[by Phyllis Shaikun]
Rabbi Michael Cook, Ph.D., this year’s Goldstein/Leibson Scholar-in-Resi-dence has been teaching New Testament and early Christian Literature on the graduate and rabbinical seminary level for several decades. He currently holds the Sol and Arlene Bronstein Professorship in Judaeo-Christian Studies at Hebrew Union College-Jewish Institute of Religion (HUC-JIR) in Cincinnati.
He will deliver this year’s Goldstein/Leibson Lecture on Sunday, March 27, at 7 p.m. at the Jewish Community Center.
To many of us, hearing about a rabbi who has spent a good deal of his life studying and lecturing on the New Testament might sound like a contradiction in terms. However, Cook believes that such study can actually lead Jews out of the very anxieties that have plagued them throughout their history and enhance their sense of well-being in a Christian world. HUC-JIR shares his feelings and, in fact, was the first rabbinical seminary in history to make substantive training in the New Testament text and technical dynamics a requirement for ordination.
So how did a nice Jewish boy become interested in such a controversial course of study?
During a college course he took on medieval church art in Europe, he became interested in a sculpture that seemed to exemplify the contradictions in beliefs between the synagogue and the church. Tracing the sculpture’s origin led him to explore the New Testament – his first such contact with that text. He was able to overcome his initial resistance, and the result helped shape the life’s path.
At the seminary where he teaches, he says such reluctance by newcomers still remains the norm, but so too is watching it disappear once the value of the venture becomes evident. “In this respect,” he notes, “I have seen students repeat my own experience in a process I hope to see carried on by readers of my latest book, Modern Jews Engage The New Testament: Enhancing Jewish Well-Being in a Christian Environment.”
His primary interest lies with educating lay people because the history of Jewish-Christian relations is NOT between clergy and scholars. Therefore, he took great pains to ensure that his book would be utterly unique – user-friendly and accessible to the general public.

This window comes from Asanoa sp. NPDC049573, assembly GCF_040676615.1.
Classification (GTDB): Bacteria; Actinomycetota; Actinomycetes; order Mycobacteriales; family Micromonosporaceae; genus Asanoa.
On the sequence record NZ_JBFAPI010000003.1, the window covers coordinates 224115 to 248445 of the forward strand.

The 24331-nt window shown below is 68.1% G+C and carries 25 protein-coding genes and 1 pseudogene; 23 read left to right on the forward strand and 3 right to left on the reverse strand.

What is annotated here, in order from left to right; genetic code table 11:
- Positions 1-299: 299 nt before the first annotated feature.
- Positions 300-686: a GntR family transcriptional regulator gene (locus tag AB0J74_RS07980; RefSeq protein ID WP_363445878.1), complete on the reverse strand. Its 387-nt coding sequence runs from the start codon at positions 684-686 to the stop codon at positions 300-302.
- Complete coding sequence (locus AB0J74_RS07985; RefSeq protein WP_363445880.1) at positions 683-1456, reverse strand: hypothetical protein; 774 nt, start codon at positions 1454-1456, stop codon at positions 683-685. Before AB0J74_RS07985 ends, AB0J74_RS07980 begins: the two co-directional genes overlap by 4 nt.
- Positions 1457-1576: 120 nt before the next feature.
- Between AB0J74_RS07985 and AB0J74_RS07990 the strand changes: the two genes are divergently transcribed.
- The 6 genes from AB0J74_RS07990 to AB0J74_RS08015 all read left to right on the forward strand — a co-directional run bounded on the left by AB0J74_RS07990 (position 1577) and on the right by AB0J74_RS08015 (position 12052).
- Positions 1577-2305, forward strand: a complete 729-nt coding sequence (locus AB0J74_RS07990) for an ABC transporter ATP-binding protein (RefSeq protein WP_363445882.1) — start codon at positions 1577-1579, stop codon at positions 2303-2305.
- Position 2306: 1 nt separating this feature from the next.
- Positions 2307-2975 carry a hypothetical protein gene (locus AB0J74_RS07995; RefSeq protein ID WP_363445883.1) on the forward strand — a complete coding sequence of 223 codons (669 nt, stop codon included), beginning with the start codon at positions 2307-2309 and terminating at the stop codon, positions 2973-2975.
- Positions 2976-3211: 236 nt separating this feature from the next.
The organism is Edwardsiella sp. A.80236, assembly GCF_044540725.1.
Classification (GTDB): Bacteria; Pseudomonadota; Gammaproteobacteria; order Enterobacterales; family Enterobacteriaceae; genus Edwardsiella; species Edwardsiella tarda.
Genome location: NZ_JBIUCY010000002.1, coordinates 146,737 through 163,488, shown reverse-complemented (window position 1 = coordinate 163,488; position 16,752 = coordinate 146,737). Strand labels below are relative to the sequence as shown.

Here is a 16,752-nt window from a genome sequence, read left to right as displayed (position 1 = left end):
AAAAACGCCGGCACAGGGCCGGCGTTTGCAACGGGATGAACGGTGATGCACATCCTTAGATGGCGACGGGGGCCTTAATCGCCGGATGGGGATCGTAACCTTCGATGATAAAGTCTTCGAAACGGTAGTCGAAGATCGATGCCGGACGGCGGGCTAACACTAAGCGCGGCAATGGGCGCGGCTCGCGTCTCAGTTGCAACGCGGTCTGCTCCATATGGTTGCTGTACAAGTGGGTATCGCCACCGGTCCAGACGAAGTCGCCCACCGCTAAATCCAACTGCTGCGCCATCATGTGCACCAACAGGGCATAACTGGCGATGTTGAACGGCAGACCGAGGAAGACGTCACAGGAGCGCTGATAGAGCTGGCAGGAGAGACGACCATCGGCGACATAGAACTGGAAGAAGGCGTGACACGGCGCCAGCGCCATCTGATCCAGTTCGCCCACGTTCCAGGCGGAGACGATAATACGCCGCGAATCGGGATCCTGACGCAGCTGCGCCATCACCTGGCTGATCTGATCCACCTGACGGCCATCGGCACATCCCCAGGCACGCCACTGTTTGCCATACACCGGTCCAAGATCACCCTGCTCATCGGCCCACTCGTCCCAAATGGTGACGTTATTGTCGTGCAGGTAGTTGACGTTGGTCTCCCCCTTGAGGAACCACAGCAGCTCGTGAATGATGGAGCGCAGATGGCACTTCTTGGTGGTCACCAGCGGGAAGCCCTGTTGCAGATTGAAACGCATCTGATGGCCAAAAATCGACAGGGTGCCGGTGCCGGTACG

“I teach this literature and commend Jews who bring themselves to read it,” Cook notes, “but I also realize that many Jews simply cannot muster any incentive to read the writings that have caused their people to become the ‘chosen victims’ of events in Western history.”
However, he sees Jews learning Gospel Dynamics (strategies that early Christian traditions used to resolve the Church’s religious, social and political problems) as essential so they can answer knowledgeably when Christians pose theological questions. This knowledge would provide Jews with a genuine sense of empowerment. Apparently his message has been heard since book sales have been brisk among Jews and Christians (who account for more than half the sales being made).
According to Rabbi Stanley Miles, Cook is not only the leading Jewish scholar in the field of Christian Scriptures, he also is a compelling speaker. “He is not afraid to speak his mind,” says Miles, “and to take on issues of controversy and sensitivity. Generations of rabbinic students and graduate students have benefited from his high standards and superb scholarship.”
Cook is a member of several scholarly organizations, has served on the advisory boards of a number of institutes for Jewish-Christian Understanding and on the Joint Commission on Interreligious Affairs of the Central Conference of American Rabbis, Union for Reform Judaism, HUC-JIR. Aside from his newest book, Cook has been published in a long list of scholarly journals and publications.